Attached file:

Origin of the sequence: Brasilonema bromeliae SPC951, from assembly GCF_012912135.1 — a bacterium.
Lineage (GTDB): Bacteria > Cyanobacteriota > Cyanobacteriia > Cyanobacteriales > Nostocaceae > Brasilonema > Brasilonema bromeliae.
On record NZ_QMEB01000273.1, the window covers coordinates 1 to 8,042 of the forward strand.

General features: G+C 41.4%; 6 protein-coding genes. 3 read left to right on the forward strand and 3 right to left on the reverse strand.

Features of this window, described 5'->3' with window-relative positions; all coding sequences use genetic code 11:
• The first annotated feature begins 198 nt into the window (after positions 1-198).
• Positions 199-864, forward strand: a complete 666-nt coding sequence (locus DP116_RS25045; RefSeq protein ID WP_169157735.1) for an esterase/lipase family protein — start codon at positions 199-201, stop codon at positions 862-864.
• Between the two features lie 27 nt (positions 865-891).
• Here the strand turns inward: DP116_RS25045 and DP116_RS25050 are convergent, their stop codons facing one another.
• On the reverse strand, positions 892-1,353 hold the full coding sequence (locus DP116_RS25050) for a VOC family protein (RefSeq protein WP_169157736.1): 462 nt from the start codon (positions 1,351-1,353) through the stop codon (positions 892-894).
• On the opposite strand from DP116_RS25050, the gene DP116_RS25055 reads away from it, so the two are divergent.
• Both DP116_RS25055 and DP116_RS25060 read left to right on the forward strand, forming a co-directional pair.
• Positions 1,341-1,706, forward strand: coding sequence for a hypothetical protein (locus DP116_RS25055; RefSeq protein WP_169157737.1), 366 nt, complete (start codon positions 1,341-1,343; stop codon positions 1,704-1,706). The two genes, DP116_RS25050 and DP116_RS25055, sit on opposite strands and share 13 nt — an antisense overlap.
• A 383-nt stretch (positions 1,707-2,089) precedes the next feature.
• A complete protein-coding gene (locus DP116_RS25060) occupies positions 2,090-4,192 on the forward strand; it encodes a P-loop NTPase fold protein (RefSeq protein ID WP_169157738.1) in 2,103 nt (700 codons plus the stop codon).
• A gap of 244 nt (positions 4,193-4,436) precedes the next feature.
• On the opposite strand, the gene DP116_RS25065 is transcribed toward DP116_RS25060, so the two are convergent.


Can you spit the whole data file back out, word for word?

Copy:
Origin of the sequence: Brasilonema bromeliae SPC951, from assembly GCF_012912135.1 — a bacterium.
Lineage (GTDB): Bacteria > Cyanobacteriota > Cyanobacteriia > Cyanobacteriales > Nostocaceae > Brasilonema > Brasilonema bromeliae.
On record NZ_QMEB01000273.1, the window covers coordinates 1 to 8,042 of the forward strand.

General features: G+C 41.4%; 6 protein-coding genes. 3 read left to right on the forward strand and 3 right to left on the reverse strand.

Features of this window, described 5'->3' with window-relative positions; all coding sequences use genetic code 11:
• The first annotated feature begins 198 nt into the window (after positions 1-198).
• Positions 199-864, forward strand: a complete 666-nt coding sequence (locus DP116_RS25045; RefSeq protein ID WP_169157735.1) for an esterase/lipase family protein — start codon at positions 199-201, stop codon at positions 862-864.
• Between the two features lie 27 nt (positions 865-891).
• Here the strand turns inward: DP116_RS25045 and DP116_RS25050 are convergent, their stop codons facing one another.
• On the reverse strand, positions 892-1,353 hold the full coding sequence (locus DP116_RS25050) for a VOC family protein (RefSeq protein WP_169157736.1): 462 nt from the start codon (positions 1,351-1,353) through the stop codon (positions 892-894).
• On the opposite strand from DP116_RS25050, the gene DP116_RS25055 reads away from it, so the two are divergent.
• Both DP116_RS25055 and DP116_RS25060 read left to right on the forward strand, forming a co-directional pair.
• Positions 1,341-1,706, forward strand: coding sequence for a hypothetical protein (locus DP116_RS25055; RefSeq protein WP_169157737.1), 366 nt, complete (start codon positions 1,341-1,343; stop codon positions 1,704-1,706). The two genes, DP116_RS25050 and DP116_RS25055, sit on opposite strands and share 13 nt — an antisense overlap.
• A 383-nt stretch (positions 1,707-2,089) precedes the next feature.
• A complete protein-coding gene (locus DP116_RS25060) occupies positions 2,090-4,192 on the forward strand; it encodes a P-loop NTPase fold protein (RefSeq protein ID WP_169157738.1) in 2,103 nt (700 codons plus the stop codon).
• A gap of 244 nt (positions 4,193-4,436) precedes the next feature.
• On the opposite strand, the gene DP116_RS25065 is transcribed toward DP116_RS25060, so the two are convergent.